Figuring out an encoding error based on the scrambled characters

Okay, this is a rather technical and odd question, but bear with me.

I’m not going to name and shame the programmer, but I’m using a program to keep track of a whole lot of data about genealogy and DNA. I download a big file from a website from time to time and upload it into this program, and only some of the data will be new, the rest is duplicates that should just be merged or ignored.

At some point this program stopped importing data containing non-latin characters correctly. Bøb Båbcatcher becomes B√∏b B√•bcatcher, with all the issues that involves*. The programmer blames the platform, and I’m sure it’s possible they are to blame, but according to the XOJO webpage they use UTF-8 internally if nothing else is specified, and my text editor claims this is a UTF-8 file and displays it correctly as such.

I’m hoping there’s just one step of incorrect handling of the encoding and changing the encoding of the data to import is a simple thing, but after trying a handful of options I still haven’t found the correct encoding.

So my actual question is: Is there a way to look at the resulting scrambled characters and figure out the encoding the program is using during import?

I mean a UTF-8 ø is read, something happens, probably a single encoding mismatch, and UTF-8 √∏ is displayed.

Experimental use of other encodings give different scramblings, so I’m sure Alan Turing could work it out, but I’m hoping someone here can do it quicker than I can create my own Bletchley Park.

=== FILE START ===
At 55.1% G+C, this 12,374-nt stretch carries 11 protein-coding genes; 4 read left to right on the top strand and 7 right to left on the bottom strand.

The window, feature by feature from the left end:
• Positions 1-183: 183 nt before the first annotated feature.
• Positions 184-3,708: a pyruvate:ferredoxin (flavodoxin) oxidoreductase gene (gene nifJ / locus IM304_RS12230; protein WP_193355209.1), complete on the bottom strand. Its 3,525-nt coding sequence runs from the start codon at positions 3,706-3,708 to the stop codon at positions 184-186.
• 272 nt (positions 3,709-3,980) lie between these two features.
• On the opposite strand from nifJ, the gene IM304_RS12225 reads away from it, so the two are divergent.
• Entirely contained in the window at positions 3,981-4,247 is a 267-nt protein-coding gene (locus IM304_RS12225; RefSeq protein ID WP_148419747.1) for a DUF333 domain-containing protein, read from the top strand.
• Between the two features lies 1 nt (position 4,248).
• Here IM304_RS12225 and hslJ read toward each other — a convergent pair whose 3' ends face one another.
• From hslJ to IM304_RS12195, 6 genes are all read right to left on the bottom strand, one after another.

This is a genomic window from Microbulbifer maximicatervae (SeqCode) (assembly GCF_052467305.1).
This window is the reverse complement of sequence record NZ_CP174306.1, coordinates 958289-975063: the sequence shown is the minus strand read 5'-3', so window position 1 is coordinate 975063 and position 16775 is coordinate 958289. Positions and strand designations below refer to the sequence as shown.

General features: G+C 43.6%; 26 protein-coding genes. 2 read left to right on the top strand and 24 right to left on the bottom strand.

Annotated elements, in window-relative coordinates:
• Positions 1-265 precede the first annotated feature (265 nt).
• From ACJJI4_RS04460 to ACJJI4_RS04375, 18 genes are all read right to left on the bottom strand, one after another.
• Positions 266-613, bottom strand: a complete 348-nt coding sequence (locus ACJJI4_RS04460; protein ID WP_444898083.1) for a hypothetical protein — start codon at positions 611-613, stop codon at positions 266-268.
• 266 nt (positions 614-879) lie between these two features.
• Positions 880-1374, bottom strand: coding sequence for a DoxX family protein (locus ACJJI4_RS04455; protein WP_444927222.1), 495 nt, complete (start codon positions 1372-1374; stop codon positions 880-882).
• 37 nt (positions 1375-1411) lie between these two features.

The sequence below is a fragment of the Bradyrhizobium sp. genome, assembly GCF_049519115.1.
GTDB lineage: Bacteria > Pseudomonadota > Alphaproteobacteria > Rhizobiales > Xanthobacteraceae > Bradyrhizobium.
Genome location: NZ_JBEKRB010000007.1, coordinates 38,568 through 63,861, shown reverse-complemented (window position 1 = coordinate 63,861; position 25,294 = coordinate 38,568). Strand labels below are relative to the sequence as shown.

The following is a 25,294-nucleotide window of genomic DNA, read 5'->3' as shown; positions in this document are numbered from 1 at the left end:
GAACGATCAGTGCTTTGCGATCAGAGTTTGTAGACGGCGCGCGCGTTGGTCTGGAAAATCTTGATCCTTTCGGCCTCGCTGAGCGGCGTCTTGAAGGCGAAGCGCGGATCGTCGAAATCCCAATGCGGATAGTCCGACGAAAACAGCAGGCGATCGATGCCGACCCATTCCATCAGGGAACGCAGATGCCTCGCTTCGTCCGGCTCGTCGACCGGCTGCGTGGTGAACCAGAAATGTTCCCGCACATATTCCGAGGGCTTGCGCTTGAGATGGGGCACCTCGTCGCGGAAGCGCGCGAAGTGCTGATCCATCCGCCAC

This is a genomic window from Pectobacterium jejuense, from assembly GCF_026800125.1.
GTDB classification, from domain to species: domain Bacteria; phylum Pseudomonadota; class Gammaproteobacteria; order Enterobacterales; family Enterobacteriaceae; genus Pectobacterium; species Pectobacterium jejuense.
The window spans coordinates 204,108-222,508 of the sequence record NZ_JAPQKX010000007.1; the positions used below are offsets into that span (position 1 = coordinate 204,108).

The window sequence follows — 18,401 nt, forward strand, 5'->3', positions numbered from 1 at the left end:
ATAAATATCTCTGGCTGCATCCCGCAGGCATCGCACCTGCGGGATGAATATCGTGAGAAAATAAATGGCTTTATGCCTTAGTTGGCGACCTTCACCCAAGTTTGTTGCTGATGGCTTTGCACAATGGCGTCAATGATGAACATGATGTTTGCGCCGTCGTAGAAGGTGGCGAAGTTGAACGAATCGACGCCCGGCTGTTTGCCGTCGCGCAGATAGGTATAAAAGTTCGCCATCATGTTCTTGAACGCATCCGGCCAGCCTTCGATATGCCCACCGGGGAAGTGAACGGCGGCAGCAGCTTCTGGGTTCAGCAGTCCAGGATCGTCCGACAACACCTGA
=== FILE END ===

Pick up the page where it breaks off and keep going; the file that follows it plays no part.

*It looks ugly, it prevents searches on names containing these characters, it makes it impossible for the program to merge duplicates when mass importing data, etc.

I don’t have a complete answer, but I note that the Unicode for ø is U+00F8 and the UTF-8 encoding of that is C3 B8. What you’re seeing is √∏, so I’m guessing that something is interpreting the UTF-8 bytes as individual characters. The second error is consistent with this: the Unicode for å is U+00E5 and the corresponding UTF-8 is C3 A5. You see √• instead – again the C3 is displayed as a square root sign. The only thing I’m unsure of is what character set is being used for that final display – it’s not Latin-1. Maybe some Microsoft code page.

If you have any examples of a character getting changed into three garbage characters, we could confirm that the UTF-8 for the original consists of 3 bytes. That would be good support for this theory.

Macintosh Roman.

The euro symbol € gets turned into three characters ‚Ǩ

I was about to post “No, that didn’t work”, and then I tried it again. Bingo!

The dope is just amazing.

Yep, the euro symbol is U+20AC, which encodes to three UTF-8 bytes: E2 82 AC.

More weirdness. Just adding this for completeness. Although this worked for a ton of “foreign” characters, it did not work for all. For instance cyrillic is, unsurprisingly not in Mac Roman, neither, apparently is ð. But it’s not my program to fix, so I’m washing my hands of it all.